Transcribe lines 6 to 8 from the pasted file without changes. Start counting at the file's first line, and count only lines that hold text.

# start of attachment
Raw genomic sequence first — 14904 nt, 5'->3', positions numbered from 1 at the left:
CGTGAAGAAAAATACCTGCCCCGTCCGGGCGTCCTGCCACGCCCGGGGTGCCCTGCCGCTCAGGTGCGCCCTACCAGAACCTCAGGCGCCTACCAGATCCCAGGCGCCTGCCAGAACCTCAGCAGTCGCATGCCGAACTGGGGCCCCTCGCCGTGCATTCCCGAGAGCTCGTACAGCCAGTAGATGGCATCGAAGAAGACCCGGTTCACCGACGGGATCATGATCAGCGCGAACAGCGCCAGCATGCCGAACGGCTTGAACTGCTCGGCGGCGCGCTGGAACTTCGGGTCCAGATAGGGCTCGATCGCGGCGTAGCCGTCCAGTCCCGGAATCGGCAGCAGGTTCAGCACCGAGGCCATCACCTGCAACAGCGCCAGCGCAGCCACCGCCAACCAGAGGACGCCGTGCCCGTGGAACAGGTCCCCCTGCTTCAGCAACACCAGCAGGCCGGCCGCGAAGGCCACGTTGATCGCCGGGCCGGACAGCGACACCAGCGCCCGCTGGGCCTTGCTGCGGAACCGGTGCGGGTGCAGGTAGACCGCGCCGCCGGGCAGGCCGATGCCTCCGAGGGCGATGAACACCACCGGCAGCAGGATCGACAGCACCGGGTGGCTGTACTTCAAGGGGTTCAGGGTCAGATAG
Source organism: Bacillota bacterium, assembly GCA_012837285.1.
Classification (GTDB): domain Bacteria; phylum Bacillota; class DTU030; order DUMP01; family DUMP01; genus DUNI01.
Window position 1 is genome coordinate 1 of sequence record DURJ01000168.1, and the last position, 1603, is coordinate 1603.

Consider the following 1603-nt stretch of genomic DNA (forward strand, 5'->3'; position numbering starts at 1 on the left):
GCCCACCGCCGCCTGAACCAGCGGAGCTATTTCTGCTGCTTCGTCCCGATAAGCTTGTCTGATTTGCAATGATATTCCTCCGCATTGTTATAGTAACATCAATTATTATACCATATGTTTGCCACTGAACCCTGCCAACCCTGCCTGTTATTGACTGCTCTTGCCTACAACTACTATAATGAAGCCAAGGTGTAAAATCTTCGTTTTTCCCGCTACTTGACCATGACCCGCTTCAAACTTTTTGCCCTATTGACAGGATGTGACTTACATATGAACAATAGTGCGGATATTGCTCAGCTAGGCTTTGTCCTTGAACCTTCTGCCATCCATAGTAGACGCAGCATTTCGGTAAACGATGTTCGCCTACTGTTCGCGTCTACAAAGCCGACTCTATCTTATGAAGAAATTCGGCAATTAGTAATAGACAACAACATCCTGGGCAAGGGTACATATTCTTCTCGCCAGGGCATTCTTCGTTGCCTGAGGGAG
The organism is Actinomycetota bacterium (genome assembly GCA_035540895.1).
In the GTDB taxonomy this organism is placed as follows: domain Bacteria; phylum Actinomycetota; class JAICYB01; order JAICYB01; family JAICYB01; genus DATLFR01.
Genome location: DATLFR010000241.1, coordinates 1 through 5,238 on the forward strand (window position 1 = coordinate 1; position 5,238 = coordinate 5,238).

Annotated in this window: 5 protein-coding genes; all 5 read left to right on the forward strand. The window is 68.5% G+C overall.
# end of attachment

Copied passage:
Consider the following 1603-nt stretch of genomic DNA (forward strand, 5'->3'; position numbering starts at 1 on the left):
GCCCACCGCCGCCTGAACCAGCGGAGCTATTTCTGCTGCTTCGTCCCGATAAGCTTGTCTGATTTGCAATGATATTCCTCCGCATTGTTATAGTAACATCAATTATTATACCATATGTTTGCCACTGAACCCTGCCAACCCTGCCTGTTATTGACTGCTCTTGCCTACAACTACTATAATGAAGCCAAGGTGTAAAATCTTCGTTTTTCCCGCTACTTGACCATGACCCGCTTCAAACTTTTTGCCCTATTGACAGGATGTGACTTACATATGAACAATAGTGCGGATATTGCTCAGCTAGGCTTTGTCCTTGAACCTTCTGCCATCCATAGTAGACGCAGCATTTCGGTAAACGATGTTCGCCTACTGTTCGCGTCTACAAAGCCGACTCTATCTTATGAAGAAATTCGGCAATTAGTAATAGACAACAACATCCTGGGCAAGGGTACATATTCTTCTCGCCAGGGCATTCTTCGTTGCCTGAGGGAG
The organism is Actinomycetota bacterium (genome assembly GCA_035540895.1).